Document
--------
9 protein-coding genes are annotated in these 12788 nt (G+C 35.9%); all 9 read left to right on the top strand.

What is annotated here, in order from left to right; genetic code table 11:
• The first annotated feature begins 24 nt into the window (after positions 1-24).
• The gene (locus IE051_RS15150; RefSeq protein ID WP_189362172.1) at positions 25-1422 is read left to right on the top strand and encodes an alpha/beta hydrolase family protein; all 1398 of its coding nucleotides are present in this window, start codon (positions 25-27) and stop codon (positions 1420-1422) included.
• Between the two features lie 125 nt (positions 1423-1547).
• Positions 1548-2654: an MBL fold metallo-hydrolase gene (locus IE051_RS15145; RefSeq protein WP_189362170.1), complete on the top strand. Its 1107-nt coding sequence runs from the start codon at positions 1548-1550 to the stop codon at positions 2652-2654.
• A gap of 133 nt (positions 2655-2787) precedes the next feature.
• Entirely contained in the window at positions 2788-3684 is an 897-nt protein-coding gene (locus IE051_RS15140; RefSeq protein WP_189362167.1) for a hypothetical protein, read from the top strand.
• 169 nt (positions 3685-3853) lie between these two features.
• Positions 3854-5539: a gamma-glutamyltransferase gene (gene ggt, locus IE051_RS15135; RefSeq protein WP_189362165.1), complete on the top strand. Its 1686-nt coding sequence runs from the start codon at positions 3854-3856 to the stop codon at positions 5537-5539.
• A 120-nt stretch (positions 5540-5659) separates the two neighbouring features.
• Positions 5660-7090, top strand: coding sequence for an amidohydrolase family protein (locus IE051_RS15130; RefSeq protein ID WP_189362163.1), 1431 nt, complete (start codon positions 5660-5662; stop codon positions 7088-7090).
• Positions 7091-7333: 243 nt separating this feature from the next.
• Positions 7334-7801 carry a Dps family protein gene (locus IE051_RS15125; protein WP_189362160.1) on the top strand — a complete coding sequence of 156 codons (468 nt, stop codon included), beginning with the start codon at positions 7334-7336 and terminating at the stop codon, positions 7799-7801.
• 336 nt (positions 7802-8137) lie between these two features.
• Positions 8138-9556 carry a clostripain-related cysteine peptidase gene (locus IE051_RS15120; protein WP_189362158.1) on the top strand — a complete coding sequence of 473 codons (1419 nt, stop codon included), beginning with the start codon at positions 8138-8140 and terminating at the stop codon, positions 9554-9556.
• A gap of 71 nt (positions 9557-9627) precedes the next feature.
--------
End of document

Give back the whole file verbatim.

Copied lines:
9 protein-coding genes are annotated in these 12788 nt (G+C 35.9%); all 9 read left to right on the top strand.

What is annotated here, in order from left to right; genetic code table 11:
• The first annotated feature begins 24 nt into the window (after positions 1-24).
• The gene (locus IE051_RS15150; RefSeq protein ID WP_189362172.1) at positions 25-1422 is read left to right on the top strand and encodes an alpha/beta hydrolase family protein; all 1398 of its coding nucleotides are present in this window, start codon (positions 25-27) and stop codon (positions 1420-1422) included.
• Between the two features lie 125 nt (positions 1423-1547).
• Positions 1548-2654: an MBL fold metallo-hydrolase gene (locus IE051_RS15145; RefSeq protein WP_189362170.1), complete on the top strand. Its 1107-nt coding sequence runs from the start codon at positions 1548-1550 to the stop codon at positions 2652-2654.
• A gap of 133 nt (positions 2655-2787) precedes the next feature.
• Entirely contained in the window at positions 2788-3684 is an 897-nt protein-coding gene (locus IE051_RS15140; RefSeq protein WP_189362167.1) for a hypothetical protein, read from the top strand.
• 169 nt (positions 3685-3853) lie between these two features.
• Positions 3854-5539: a gamma-glutamyltransferase gene (gene ggt, locus IE051_RS15135; RefSeq protein WP_189362165.1), complete on the top strand. Its 1686-nt coding sequence runs from the start codon at positions 3854-3856 to the stop codon at positions 5537-5539.
• A 120-nt stretch (positions 5540-5659) separates the two neighbouring features.
• Positions 5660-7090, top strand: coding sequence for an amidohydrolase family protein (locus IE051_RS15130; RefSeq protein ID WP_189362163.1), 1431 nt, complete (start codon positions 5660-5662; stop codon positions 7088-7090).
• Positions 7091-7333: 243 nt separating this feature from the next.
• Positions 7334-7801 carry a Dps family protein gene (locus IE051_RS15125; protein WP_189362160.1) on the top strand — a complete coding sequence of 156 codons (468 nt, stop codon included), beginning with the start codon at positions 7334-7336 and terminating at the stop codon, positions 7799-7801.
• 336 nt (positions 7802-8137) lie between these two features.
• Positions 8138-9556 carry a clostripain-related cysteine peptidase gene (locus IE051_RS15120; protein WP_189362158.1) on the top strand — a complete coding sequence of 473 codons (1419 nt, stop codon included), beginning with the start codon at positions 8138-8140 and terminating at the stop codon, positions 9554-9556.
• A gap of 71 nt (positions 9557-9627) precedes the next feature.